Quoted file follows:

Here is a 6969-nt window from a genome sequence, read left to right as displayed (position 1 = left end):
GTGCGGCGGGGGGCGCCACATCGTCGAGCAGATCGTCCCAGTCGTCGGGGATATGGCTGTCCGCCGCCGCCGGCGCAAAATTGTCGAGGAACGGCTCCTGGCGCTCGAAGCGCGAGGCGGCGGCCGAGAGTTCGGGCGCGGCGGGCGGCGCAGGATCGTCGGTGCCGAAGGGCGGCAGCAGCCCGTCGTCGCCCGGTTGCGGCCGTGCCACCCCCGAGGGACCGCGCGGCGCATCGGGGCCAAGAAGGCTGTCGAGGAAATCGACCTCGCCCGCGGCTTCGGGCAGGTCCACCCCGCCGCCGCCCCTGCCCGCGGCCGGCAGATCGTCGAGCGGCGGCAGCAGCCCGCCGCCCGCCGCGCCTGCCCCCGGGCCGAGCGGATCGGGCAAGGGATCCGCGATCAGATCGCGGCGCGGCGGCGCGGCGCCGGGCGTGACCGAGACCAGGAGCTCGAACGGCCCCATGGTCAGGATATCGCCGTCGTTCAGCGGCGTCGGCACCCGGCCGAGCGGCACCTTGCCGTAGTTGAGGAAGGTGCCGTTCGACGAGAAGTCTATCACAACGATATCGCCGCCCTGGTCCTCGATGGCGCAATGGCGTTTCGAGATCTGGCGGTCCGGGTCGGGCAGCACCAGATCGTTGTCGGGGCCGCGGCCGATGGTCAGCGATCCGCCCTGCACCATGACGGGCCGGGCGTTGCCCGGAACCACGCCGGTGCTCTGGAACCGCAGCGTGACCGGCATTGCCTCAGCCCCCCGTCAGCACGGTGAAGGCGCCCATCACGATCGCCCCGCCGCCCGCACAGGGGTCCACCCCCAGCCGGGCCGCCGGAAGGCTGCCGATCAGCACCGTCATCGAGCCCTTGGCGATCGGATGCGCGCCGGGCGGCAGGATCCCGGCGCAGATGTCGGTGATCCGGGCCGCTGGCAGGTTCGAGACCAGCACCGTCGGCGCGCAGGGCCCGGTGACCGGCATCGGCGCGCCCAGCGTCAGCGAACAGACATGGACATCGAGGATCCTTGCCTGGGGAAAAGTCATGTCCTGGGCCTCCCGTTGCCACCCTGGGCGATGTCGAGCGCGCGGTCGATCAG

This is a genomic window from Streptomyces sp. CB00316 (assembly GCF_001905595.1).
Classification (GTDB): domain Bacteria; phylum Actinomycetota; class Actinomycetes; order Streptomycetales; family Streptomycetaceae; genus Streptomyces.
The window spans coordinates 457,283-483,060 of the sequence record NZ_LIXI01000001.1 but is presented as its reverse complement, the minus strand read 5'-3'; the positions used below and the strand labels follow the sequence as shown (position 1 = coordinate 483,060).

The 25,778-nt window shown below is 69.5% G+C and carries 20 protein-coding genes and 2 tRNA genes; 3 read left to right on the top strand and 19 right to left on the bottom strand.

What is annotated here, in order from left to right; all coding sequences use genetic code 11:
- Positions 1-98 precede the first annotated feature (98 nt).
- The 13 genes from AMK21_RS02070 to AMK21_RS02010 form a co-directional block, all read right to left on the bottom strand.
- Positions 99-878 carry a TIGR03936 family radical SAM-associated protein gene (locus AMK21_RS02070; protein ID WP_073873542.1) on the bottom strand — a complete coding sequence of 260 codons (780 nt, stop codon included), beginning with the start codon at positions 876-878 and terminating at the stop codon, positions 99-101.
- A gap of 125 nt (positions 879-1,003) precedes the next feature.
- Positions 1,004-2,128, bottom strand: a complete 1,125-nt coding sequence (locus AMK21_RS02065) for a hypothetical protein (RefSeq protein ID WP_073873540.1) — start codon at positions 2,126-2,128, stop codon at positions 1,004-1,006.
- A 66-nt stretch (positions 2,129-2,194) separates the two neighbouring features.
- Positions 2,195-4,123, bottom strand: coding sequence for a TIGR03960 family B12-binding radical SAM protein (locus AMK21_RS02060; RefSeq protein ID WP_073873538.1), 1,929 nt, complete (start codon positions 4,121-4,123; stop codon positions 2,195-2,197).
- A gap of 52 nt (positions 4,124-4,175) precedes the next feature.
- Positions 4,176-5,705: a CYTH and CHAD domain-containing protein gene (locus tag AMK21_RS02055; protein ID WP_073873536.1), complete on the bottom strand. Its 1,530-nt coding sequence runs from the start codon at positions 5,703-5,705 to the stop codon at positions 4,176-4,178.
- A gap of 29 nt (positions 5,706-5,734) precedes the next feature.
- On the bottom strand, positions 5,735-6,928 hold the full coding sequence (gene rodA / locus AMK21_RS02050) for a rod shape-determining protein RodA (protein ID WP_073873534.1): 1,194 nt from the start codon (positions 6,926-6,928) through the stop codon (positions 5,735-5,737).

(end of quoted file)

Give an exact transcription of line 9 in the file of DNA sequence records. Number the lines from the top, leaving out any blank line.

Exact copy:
- The 13 genes from AMK21_RS02070 to AMK21_RS02010 form a co-directional block, all read right to left on the bottom strand.